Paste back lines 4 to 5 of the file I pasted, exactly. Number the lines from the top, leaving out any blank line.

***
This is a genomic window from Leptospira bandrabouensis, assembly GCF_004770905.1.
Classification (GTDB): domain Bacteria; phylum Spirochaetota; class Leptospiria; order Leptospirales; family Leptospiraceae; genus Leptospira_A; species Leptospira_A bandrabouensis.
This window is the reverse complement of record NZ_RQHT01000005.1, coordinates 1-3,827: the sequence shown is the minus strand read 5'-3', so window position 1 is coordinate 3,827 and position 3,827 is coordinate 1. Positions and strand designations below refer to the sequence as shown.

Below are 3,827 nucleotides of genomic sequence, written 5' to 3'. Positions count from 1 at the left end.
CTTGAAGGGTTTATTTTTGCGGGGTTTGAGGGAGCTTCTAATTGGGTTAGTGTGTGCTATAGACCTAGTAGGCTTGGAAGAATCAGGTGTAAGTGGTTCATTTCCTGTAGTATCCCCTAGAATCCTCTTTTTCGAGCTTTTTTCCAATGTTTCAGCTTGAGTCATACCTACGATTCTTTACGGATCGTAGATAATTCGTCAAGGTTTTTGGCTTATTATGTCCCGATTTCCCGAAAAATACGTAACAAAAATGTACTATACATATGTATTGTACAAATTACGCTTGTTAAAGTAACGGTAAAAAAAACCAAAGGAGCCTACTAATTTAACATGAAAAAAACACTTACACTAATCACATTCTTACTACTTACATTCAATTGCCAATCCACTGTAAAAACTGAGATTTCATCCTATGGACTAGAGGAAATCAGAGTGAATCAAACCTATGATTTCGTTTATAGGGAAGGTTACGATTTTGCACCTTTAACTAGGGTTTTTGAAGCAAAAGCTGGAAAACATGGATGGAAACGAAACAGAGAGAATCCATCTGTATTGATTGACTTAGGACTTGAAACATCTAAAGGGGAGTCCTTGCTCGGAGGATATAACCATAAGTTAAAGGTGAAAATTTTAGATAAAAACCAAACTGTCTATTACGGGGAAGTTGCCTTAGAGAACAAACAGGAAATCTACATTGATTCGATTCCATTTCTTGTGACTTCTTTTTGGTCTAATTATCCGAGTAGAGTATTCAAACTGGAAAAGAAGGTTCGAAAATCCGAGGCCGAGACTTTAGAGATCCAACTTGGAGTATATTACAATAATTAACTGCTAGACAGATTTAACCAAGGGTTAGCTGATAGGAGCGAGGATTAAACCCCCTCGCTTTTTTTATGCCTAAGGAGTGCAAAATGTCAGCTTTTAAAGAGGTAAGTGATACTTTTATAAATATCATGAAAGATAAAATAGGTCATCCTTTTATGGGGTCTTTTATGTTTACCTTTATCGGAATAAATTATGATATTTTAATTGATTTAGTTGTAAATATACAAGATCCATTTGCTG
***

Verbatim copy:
Below are 3,827 nucleotides of genomic sequence, written 5' to 3'. Positions count from 1 at the left end.
CTTGAAGGGTTTATTTTTGCGGGGTTTGAGGGAGCTTCTAATTGGGTTAGTGTGTGCTATAGACCTAGTAGGCTTGGAAGAATCAGGTGTAAGTGGTTCATTTCCTGTAGTATCCCCTAGAATCCTCTTTTTCGAGCTTTTTTCCAATGTTTCAGCTTGAGTCATACCTACGATTCTTTACGGATCGTAGATAATTCGTCAAGGTTTTTGGCTTATTATGTCCCGATTTCCCGAAAAATACGTAACAAAAATGTACTATACATATGTATTGTACAAATTACGCTTGTTAAAGTAACGGTAAAAAAAACCAAAGGAGCCTACTAATTTAACATGAAAAAAACACTTACACTAATCACATTCTTACTACTTACATTCAATTGCCAATCCACTGTAAAAACTGAGATTTCATCCTATGGACTAGAGGAAATCAGAGTGAATCAAACCTATGATTTCGTTTATAGGGAAGGTTACGATTTTGCACCTTTAACTAGGGTTTTTGAAGCAAAAGCTGGAAAACATGGATGGAAACGAAACAGAGAGAATCCATCTGTATTGATTGACTTAGGACTTGAAACATCTAAAGGGGAGTCCTTGCTCGGAGGATATAACCATAAGTTAAAGGTGAAAATTTTAGATAAAAACCAAACTGTCTATTACGGGGAAGTTGCCTTAGAGAACAAACAGGAAATCTACATTGATTCGATTCCATTTCTTGTGACTTCTTTTTGGTCTAATTATCCGAGTAGAGTATTCAAACTGGAAAAGAAGGTTCGAAAATCCGAGGCCGAGACTTTAGAGATCCAACTTGGAGTATATTACAATAATTAACTGCTAGACAGATTTAACCAAGGGTTAGCTGATAGGAGCGAGGATTAAACCCCCTCGCTTTTTTTATGCCTAAGGAGTGCAAAATGTCAGCTTTTAAAGAGGTAAGTGATACTTTTATAAATATCATGAAAGATAAAATAGGTCATCCTTTTATGGGGTCTTTTATGTTTACCTTTATCGGAATAAATTATGATATTTTAATTGATTTAGTTGTAAATATACAAGATCCATTTGCTG